Sign on to the declaration, and leave a comment below. Let’s talk about how we can prevent more tragedies like the ones exemplified by Sandra Bland and Kindra Chapman — and all the young girls and women whose names we may never know.

Originally published on Terry O’Neill’s Huffington Post blog on 07/24/2015.

12 responses to “How Many More Sandra Blands?

  1. I’m glad to have read this article, but I wish more feminist organization would come out more loudly for black and brown women. Does NOW plan on having any rallies, etc for Sandra Bland and other three black women that were found beaten and hung in a jail cell? The white feminist movement rode the coattails of the civil rights movement, the least you could do is come out and support. If this were an abortion issue you’d be out rallying and protesting.

      1. I would want to be connected. I’m in NYC and have not heard of NOW protesting any of this. If they are they sure could use help letting people know

  2. When is NOW going to plan a rally or protest for Sandra Bland and the other three black women that were beaten and found hung in cell. The feminist movement rode the coattails of the civil rights movement so at least you could come out LOUDLY (as you do for abortion) in support of your black and brown sisters.

  3. I was just wondering why NOW has been so silent regarding this Black woman Sandra Bland. When Ray Rice kicked his girlfriend it was a sensational disgrace in your eyes; how is what this Texas state coward did any different. I believe NOW may have some latent racism issues that need to be explored

    1. The problem I see is that the media will not publicize many of our actions and statements. I assure you we are working in our communities on racial justice issues!

  4. At NOW’s national conference in New Orleans in June most of our plenary sessions and workshops focused on racism, and the intersectionality of racism and sexism. Among our speakers were Barbara Arnwine, a prominent leader in the human and civil rights field (http://barbaraarnwine.com/); former US Senator, Ambassador and NOW Advisory Board Member Carol Moseley Braun (https://en.wikipedia.org/wiki/Carol_Moseley_Braun); co-founder of the African-American Policy Forum Kimberle Crenshaw (http://www.aapf.org/); Ex. Dir. of Women With a Vision (a black women’s health collective) Deon Haywood; Ex. Dir. of Sister Song (Founded in 1997, SisterSong is a collective of 80 local, regional and national grassroots organizations representing the voices of indigenous women and women of color to ensure reproductive justice through human rights) Monica Simpson; and others. All of the speakers are black women who are leaders in the field of civil rights and racism issues. I can’t tell you the number, but NOW has many members who are women of color.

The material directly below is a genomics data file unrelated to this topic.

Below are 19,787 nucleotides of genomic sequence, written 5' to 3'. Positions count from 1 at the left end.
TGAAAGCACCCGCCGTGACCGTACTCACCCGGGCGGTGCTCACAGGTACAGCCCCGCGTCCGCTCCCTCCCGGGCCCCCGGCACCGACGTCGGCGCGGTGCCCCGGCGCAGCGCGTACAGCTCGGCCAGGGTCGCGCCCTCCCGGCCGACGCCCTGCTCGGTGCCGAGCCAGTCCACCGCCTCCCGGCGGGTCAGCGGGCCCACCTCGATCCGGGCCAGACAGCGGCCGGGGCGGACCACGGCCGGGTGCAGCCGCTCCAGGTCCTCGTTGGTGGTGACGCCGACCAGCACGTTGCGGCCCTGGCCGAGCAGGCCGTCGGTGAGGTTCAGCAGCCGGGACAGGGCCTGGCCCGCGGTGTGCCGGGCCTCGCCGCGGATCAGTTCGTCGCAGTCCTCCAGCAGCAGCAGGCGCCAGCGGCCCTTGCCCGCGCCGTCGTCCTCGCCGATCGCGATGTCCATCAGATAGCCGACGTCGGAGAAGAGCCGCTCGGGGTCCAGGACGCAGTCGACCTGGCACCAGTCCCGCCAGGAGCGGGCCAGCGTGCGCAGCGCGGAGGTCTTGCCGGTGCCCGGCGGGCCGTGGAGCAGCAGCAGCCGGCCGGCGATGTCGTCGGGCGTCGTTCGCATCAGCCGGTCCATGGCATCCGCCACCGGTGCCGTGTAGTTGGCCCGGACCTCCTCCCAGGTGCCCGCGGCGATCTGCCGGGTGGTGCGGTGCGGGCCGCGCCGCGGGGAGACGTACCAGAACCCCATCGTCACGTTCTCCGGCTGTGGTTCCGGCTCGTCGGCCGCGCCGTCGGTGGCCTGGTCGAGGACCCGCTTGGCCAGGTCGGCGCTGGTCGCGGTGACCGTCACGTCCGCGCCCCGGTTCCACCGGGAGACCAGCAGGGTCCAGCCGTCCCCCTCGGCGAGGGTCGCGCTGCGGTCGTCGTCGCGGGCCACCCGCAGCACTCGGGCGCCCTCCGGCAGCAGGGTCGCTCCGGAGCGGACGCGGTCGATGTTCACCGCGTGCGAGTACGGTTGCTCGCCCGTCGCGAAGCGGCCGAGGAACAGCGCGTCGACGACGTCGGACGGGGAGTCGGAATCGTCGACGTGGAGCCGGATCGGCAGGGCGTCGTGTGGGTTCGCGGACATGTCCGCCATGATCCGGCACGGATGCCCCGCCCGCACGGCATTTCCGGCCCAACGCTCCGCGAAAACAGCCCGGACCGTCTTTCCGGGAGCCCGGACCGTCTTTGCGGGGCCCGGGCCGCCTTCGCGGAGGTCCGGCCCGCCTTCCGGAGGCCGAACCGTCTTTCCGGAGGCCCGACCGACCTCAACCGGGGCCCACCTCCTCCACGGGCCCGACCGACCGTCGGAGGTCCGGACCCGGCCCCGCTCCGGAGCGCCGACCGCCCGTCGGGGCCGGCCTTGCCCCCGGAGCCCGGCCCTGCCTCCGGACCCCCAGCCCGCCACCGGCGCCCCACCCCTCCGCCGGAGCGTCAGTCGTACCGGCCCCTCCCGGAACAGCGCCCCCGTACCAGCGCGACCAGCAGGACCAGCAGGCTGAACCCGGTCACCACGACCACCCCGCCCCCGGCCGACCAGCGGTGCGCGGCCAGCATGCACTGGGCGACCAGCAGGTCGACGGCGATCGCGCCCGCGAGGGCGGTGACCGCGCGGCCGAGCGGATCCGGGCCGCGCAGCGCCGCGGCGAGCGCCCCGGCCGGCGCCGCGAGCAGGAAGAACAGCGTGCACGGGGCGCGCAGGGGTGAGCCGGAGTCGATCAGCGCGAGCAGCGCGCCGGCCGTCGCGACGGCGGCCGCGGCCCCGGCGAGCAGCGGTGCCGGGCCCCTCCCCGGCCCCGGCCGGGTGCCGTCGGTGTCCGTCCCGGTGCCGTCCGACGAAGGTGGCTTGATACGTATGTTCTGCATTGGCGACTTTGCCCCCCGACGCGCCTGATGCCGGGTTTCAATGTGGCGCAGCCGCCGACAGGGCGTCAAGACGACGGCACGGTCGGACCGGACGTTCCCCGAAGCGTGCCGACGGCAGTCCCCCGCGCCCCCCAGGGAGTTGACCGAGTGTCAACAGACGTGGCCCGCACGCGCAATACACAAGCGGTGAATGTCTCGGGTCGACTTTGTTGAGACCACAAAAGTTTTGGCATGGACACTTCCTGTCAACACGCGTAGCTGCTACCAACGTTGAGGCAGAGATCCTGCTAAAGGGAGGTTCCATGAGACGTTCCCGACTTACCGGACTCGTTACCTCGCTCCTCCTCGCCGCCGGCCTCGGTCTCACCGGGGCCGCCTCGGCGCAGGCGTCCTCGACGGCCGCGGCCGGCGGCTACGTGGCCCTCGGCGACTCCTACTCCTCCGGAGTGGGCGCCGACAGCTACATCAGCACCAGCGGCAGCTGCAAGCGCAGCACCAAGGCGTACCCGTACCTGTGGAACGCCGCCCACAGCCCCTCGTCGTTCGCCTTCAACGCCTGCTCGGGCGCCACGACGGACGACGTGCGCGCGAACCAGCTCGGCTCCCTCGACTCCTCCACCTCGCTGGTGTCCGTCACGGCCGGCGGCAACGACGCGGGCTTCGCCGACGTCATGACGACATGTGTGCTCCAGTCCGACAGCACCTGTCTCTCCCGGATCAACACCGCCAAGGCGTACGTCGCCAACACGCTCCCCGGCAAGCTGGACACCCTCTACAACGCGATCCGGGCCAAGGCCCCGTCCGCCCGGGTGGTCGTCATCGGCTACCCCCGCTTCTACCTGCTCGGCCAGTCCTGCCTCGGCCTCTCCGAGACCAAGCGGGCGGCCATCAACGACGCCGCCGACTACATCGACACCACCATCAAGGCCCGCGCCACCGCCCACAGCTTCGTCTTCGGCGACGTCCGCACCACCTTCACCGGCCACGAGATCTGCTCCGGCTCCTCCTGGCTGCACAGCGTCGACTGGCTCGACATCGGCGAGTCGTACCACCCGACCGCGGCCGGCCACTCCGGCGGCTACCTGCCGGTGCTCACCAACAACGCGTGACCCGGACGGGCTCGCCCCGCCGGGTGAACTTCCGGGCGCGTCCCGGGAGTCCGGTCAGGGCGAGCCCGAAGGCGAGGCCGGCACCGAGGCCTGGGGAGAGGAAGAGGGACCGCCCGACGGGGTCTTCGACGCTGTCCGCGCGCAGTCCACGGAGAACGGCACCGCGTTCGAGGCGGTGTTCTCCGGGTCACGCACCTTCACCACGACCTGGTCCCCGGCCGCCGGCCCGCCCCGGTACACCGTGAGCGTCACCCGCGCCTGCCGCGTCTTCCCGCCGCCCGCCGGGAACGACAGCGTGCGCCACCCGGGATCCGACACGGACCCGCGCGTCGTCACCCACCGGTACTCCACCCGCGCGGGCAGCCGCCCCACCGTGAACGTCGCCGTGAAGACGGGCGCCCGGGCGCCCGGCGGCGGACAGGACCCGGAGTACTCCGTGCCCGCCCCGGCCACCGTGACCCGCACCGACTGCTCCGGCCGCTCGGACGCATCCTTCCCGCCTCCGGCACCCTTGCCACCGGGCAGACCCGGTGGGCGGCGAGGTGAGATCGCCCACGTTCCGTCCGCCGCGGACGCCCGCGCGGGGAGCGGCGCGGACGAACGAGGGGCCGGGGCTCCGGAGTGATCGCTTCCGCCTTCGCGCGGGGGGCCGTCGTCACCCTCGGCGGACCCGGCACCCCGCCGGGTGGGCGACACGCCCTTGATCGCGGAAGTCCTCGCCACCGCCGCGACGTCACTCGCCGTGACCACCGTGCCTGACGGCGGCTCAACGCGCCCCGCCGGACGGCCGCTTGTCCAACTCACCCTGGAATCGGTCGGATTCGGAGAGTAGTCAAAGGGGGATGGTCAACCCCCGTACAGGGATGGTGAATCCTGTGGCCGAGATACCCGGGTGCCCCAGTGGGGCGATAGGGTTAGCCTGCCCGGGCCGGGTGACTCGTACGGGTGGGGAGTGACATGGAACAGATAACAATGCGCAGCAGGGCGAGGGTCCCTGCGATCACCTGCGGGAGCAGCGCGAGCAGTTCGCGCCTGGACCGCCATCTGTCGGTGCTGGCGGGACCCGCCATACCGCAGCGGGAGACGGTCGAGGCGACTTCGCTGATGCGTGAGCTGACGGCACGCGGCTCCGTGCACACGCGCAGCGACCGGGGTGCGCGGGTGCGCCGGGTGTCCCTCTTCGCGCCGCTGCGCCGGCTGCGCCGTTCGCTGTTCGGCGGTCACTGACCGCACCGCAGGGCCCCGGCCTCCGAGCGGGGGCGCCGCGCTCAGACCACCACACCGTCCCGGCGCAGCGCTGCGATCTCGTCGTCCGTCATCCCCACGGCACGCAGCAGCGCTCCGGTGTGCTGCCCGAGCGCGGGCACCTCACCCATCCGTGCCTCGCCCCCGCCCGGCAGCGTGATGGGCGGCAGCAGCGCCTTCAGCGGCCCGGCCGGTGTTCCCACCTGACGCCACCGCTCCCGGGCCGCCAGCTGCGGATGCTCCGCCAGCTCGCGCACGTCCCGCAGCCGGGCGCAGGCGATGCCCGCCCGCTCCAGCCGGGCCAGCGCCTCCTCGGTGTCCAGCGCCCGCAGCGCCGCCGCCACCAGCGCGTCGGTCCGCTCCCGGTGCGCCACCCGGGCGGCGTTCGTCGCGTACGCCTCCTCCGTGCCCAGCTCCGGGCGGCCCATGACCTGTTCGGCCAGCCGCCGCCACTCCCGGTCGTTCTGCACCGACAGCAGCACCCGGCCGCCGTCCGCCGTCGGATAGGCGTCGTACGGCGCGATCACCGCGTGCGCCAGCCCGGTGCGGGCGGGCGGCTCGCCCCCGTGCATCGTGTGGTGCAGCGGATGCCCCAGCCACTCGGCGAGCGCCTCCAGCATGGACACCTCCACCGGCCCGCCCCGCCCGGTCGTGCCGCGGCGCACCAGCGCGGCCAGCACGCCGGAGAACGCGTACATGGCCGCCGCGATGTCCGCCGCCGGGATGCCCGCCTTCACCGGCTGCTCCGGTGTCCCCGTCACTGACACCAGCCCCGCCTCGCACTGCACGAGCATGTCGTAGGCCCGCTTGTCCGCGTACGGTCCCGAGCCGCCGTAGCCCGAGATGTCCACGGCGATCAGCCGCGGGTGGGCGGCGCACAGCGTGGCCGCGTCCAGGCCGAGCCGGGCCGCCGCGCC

5. I really wish Black women would say Black women — we aren’t people of color, we are Black women. Latino women say Latino women — and they don’t need Black women to raise their issues. Intersectionality is bull crap and the feminist movement destroyed the Black family — learn history. History is always a current event.

    1. Intersectionality is NOT a bunch of crap. it is BECAUSE of intersectionality that black women have recieved as much support as there is. media is run by white people.
      The media is drawing attention to the criminal harrassment of black women.
      If not for the intersectionality of the white media, and other women`s groups that are also predominantly white. where would black women be??
      200 years back. ALL women`s support groups support ALL women.
      It has been that way since Abolishonism. and it continues today.
      Check your facts before you point fingers.

  6. Black women: I love you not because you are black… I love you because I can be myself around you… the place where I can be myself is my place of freedom… so I love you because you are my place of freedom… and I am deeply troubled when my place of freedom is deprived, isolated, exploited, and imprisoned behind bars to be tortured. Indeed, freedom is killed behind bars.

    I have many thoughts to express… but none suitable to be discussed on a comment post… so I will have to find a better way to express them

  7. Black woman must step out and get our create our own National organization. Our issues need to be top priority, not third on the list. We need to branch out. If people can not understand this walk we live, I don’t care what color you are. This is a great America’s but everyone due understand that all woman are seen as less than is this society. So if it is OK to kill us, rape us and, beat us we must step OUT! You can’t ride on our coat tails then put us last.